End of Semester E-mails

by Thomas Whitfield, M.A.

The holidays are slowly creeping up on us and so is the end of yet another semester. Although I am still a student, I am also a teacher. Twice a week I wake up at 6:30am so I can be ready at 8am to begin lecturing to undergrads for 95 minutes. I sincerely love teaching and really enjoy my students. But, there are over 90 of them and a significant amount has not completed nearly enough work to finish the semester shining. On almost a daily basis I receive at least one e-mail from a student about the hardships of the semester and how I must help them to pass the class. Before responding, I do my homework. I check the attendance, look at the assignments they have turned in, how they scored on the exams, and even go as far as to google their name in effort to see if they look familiar. In the majority of cases, they do not look familiar, they have not done their homework, they have missed at least one exam, and they have not attended class regularly. I do my homework to show them they have not done theirs. And, I do it all through gritted teeth and shallow breath. I become angry.

I believe that students should not wait until the end of the semester to be concerned about their grade. I believe they should work hard and if they are aren’t succeeding, they should ask for help. These beliefs are not helping me deal with the situation though. If anything, they are producing demands that students “must” not reach out to me when the semester is almost over, students “must” be more aware of how they are doing in the class earlier, and students “must” be responsible. These demands I’m placing on them are leading me to feel more than frustrated and annoyed, they are leading me to feel flat out angry.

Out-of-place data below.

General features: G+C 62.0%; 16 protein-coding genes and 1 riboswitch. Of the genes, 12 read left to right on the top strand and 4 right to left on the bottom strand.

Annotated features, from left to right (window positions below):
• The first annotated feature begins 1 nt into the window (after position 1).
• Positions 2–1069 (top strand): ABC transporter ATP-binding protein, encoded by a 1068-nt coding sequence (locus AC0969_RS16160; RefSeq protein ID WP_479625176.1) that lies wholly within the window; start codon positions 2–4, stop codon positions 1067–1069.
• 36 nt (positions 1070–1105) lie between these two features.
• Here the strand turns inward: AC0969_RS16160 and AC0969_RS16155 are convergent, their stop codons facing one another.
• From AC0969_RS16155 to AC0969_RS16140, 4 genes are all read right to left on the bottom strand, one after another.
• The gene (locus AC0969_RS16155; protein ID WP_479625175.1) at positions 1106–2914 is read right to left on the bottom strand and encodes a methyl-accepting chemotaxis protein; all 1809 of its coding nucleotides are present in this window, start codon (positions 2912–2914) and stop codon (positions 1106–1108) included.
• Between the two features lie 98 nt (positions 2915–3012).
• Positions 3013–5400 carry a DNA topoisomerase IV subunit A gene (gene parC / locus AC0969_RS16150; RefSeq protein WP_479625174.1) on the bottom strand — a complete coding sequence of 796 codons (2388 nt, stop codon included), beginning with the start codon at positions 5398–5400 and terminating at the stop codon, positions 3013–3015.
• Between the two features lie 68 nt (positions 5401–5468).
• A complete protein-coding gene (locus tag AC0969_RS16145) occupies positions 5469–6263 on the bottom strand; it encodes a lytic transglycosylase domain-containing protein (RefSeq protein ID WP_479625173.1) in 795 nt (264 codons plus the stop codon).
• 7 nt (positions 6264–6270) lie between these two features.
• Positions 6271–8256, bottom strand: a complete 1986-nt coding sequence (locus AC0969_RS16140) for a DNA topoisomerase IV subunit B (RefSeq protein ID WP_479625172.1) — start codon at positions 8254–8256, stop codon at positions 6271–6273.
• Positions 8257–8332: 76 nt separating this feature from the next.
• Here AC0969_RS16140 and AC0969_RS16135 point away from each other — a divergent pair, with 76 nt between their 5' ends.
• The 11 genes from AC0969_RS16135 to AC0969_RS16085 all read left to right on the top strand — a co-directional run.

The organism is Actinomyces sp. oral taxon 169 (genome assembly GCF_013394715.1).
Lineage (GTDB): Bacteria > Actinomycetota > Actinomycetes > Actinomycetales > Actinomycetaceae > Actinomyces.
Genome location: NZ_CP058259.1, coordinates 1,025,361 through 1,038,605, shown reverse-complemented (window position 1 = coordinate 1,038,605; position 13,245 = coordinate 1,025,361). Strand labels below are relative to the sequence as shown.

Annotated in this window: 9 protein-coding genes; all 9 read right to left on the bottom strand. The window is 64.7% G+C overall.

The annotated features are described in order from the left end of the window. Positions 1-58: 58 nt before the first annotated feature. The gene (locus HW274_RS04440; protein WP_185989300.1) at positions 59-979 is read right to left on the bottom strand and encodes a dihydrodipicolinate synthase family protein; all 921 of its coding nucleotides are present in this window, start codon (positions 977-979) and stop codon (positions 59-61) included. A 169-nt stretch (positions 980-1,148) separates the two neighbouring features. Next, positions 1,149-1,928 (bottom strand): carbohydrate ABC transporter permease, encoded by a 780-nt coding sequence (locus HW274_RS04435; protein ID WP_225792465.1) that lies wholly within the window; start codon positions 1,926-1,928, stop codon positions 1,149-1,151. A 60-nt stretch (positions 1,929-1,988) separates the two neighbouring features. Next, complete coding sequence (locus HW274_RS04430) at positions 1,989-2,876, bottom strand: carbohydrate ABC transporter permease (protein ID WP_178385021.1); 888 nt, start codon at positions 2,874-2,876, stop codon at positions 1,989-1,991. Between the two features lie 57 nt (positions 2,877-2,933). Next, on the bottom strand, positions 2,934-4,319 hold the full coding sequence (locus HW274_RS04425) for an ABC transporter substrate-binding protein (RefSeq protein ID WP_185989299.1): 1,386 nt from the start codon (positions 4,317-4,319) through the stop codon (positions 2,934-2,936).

Today, around noon, I received an e-mail similar to all the rest. I noticed the demanding beliefs that began to flood my mind, but instead of allowing them to take me down a path towards anger I decided to challenge them. “Although I would prefer that students do not reach out to me and ask me to save their grade that they’ve done little work for, there is no reason or rule that they absolutely cannot.” I repeated this to myself a few times and did feel a bit less angry. Once I started to do my “homework” on the student, as expected they had not attended class, taken the exams, or completed homework, more demands came. I tried another rational belief, “although I’d prefer this student was more responsible, there is no reason they absolutely must be.” After a few moments and repetitions, I felt my anger change to frustration.

This is not my first semester teaching, this always happens. Yet I am continually angry about it when it does. Not anymore. Now I’m just frustrated. I will continue to work on this as it will surely continue to occur. As with most things, there are layers, and the next is how I want to be able to say “no” without feeling guilty.

Thomas Whitfield, M.A.

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